Case in point: in another moment, an advancing soldier takes a defensive position behind another soldier's fallen body on the ground. As he gets ready to take aim, the supposedly dead soldier sits bolt upright in front of him, screaming directly into the camera. He's immediately shot in the back of the head, his blood and brains splattering the the shocked first soldier in the reverse-angle. Then (because that wouldn't be enough, evidently, to show the brutality of war) both soldiers are cut apart by a following hail of gunfire. Horrific, it certainly is, but it's also entirely gratuitous, just piling on the carnage to further the point that war is a place that can get you killed. A lot. As if that wasn't known. It's a tendency that Gibson has, and a failing that he has to overstate the point, no matter how obvious it may be.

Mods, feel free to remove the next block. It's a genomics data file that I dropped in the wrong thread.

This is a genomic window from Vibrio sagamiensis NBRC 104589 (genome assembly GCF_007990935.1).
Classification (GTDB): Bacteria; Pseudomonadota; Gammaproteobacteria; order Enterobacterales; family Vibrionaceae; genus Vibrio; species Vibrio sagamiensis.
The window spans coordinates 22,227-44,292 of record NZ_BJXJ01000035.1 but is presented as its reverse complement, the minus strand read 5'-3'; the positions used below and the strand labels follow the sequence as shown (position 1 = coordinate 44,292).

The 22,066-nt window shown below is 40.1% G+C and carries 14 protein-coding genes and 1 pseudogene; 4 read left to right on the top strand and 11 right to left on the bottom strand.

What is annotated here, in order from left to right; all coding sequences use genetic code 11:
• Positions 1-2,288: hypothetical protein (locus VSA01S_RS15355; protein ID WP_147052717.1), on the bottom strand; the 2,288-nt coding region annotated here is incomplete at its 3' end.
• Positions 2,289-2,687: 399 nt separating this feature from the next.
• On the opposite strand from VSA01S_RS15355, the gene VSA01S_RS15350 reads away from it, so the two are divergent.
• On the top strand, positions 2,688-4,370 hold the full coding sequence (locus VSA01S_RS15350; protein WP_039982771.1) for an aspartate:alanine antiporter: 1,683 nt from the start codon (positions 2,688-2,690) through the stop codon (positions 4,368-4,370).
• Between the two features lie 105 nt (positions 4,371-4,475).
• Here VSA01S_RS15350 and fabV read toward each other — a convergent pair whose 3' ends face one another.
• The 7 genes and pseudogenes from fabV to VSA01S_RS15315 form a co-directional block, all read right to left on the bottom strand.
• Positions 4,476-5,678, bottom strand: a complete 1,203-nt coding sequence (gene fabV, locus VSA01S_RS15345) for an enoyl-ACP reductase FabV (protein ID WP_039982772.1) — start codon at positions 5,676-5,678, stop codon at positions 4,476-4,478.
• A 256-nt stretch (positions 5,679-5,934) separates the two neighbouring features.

It does set up the constant threat that Doss faces by being the lone moving target in a kill-zone, and creates a tension throughout the rescue sequence as he darts from body to body searching for signs of life, then augmenting a stretcher to drag his comrades-in-arms at a run to the escarpment edge and using one of the ropes used to initially scale it to lower them to awaiting medics. Then, with a fervently whispered "Help me, Lord—just one more," he runs back into the fire to find the next soul to save, only descending himself once he has run out of survivors.
Home from the Hill—Doss showers—a baptism of water and blood
Hacksaw Ridge compresses his initial rescue efforts to just one night. But, given the estimated 75 soldiers he saved, that would be 8 minutes spent per person, which feels impossible. Truth is, Doss was on Okinawa for three weeks. Three bloody weeks.